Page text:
I fell in love with the duende of Federico Garcia Lorca, Raymond Carver, Martin Johnston, Les Murray, Anthony Lawrence, Robert Adamson, Anne Carson, Anne Sexton, Plath, Hughes, Heaney, Auden, Yeats, Owen, Brooke, Wright. More contemporary poets I like are Ada Limon, Carolyn Forche. I’m drawn more to narrative poetry rather than the lyric. I like sagas, epics, tragedies – the Elder, Edda, The Epic of Gilgamesh, The Iliad, The Odyssey, War Music, The Greek Myths, The Autobiography of Red, Grendel, Beowulf, Fredy Neptune, The Silmarillion etc.

  1. How do ideas for poems occur to you? 

With the rise of social media over the least 15 years, you get plenty of weird and quirky shit coming through your feeds each day, depending on what you choose to look at. I look at war, history, archaeology, ecology, mythology, poetry, technology etc. A lot of my poems come from crazy stuff I see there. Like that guy who caught a platypus around Burpengary and took it for a ride on a train and then to the shops in Caboolture, like it was his support monotreme. Also, the people you read and listen to as ever – that one fantastic line of poetry that makes you want to write and write and write and write.

  1. What are the biggest hurdles you encounter when you set out to write, and how do you deal with them? Or are you a writer where ideas and words come easy?

Over the last 17 years since I’ve worked full-time teaching, I’ve probably been the most productive in my life. I don’t know whether that’s time management skills, or just getting more experience with writing as you grow older. The ideas and words do come easy to me – I’m not Martin Johnston who’d write 100 drafts of a poem to get it just right. I might spend thirty minutes writing a poem and then it’s done – these are usually sonnets. I edit as I go. I do some minor revision once the whole poem is set, mainly only condensing line lengths for fluency and rhythm. I never have a clear idea of where I’m going with a poem – only the subject matter and some vague angle and mood that I want to express. The rest is my brain churning out is poetry algorithm to produce the end result.  I don’t know. I think I might be the poetry equivalent of a savant!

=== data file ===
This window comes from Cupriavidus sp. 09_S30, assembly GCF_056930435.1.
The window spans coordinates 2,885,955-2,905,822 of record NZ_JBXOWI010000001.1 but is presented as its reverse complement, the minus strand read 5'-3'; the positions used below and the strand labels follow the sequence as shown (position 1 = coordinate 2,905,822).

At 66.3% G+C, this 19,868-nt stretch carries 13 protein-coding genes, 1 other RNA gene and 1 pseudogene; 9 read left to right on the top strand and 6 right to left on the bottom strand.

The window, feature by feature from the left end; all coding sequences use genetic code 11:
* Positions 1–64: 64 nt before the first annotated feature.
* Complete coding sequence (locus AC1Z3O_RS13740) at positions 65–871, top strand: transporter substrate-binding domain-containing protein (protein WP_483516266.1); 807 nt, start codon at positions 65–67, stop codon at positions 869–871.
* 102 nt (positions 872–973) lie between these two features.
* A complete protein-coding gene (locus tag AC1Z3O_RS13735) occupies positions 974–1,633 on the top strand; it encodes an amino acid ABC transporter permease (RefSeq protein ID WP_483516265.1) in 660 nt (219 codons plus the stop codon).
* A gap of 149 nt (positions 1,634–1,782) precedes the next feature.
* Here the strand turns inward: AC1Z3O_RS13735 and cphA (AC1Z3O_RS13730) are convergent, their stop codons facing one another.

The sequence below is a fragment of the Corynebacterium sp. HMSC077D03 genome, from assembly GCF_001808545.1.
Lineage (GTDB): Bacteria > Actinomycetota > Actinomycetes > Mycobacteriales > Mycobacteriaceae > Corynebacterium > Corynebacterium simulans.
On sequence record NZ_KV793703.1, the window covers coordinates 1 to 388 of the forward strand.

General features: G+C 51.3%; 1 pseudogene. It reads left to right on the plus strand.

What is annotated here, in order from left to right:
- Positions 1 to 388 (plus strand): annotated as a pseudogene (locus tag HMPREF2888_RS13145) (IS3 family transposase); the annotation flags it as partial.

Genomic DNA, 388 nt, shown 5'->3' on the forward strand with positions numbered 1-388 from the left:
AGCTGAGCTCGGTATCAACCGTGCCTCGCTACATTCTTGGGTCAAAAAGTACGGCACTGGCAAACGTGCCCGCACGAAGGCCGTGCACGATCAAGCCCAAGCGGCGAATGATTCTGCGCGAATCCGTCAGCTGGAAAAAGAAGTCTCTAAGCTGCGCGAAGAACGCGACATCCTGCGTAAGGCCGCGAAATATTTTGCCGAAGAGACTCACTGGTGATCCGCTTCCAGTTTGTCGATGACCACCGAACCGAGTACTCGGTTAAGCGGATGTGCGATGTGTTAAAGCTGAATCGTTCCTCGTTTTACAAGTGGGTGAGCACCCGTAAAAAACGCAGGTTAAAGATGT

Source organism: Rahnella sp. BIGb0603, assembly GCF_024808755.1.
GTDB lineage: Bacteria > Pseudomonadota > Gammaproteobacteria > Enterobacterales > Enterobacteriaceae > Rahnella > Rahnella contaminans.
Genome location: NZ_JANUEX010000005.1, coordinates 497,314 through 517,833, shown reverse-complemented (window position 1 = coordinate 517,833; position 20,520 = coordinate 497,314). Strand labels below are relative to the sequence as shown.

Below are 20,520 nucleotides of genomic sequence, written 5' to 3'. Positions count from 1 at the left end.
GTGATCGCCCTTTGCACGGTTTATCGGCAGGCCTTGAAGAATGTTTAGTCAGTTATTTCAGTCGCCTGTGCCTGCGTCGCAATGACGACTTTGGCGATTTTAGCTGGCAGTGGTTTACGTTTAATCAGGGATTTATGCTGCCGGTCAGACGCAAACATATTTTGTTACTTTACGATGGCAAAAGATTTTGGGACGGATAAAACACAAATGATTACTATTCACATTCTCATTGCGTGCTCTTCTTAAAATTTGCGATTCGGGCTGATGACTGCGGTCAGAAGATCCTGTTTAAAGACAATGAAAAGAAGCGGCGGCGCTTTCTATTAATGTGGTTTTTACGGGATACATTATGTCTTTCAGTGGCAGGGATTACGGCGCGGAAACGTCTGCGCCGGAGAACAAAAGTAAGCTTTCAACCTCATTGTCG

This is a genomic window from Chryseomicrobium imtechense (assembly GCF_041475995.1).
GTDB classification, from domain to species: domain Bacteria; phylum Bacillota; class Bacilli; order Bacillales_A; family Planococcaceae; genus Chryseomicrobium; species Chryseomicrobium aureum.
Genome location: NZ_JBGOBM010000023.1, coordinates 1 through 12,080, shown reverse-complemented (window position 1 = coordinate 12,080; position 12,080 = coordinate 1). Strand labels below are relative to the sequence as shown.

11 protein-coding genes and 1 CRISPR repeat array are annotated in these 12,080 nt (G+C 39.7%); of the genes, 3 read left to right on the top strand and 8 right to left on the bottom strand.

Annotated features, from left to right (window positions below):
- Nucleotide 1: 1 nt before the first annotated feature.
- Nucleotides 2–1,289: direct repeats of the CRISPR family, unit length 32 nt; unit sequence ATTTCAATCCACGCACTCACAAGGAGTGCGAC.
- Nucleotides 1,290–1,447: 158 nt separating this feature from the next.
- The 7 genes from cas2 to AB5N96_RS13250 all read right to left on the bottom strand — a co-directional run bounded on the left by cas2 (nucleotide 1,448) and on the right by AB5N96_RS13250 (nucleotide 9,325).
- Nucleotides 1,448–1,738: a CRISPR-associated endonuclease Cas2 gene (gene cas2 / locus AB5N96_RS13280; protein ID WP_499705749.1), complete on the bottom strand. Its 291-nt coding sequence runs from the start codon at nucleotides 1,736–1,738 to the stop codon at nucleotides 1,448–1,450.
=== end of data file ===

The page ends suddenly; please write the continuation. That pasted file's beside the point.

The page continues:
1. You’ve recently published a poetry collection, Critical State, with Calanthe Press. Can you tell us something about the poems in the collection and what inspired you to write them.

These are environmental poems from the last decade. They range topographically from the top end of Queensland (Cape York) right down to the Border Ranges like the cross-section of a human body. There are poems about extinct species, endangered species, birds, humans who’ve come to grief from the impacts of the Anthropocene and of course poems about the environment which are the coal face of the consequences of unprecedented human industrial activity. There are contemporary free verse sonnets mixed in with longer narrative poems that take in stories of crisis, resilience and adaptation to the pressures of the modern era.

  1. What are you working on at the moment?

I’m working on a new collection of poetry with similar themes – The Eromanga Sea that will trace the geological, topographical, and ecological history of Queensland from the late Cretaceous period (110 million years ago) when a vast shallow inland sea covered much of Queensland, right up to events of the Holocene period.  These will mostly be poems about how the modern landscape of Queensland was formed by the vast pressures of climate change and geography over the eons and these forces have shaped the state’s destiny. There will be lots of non-human poems; poems about giant marine reptiles, megafauna, the slow erasure of the subtropical rainforest to a corner of the state, and how things dried out over the deep space of time. I’ve also been working on a rough collection about the war in Ukraine over the past year. More war music to the ears of the world!


You can buy Critical State at Calanthe Press.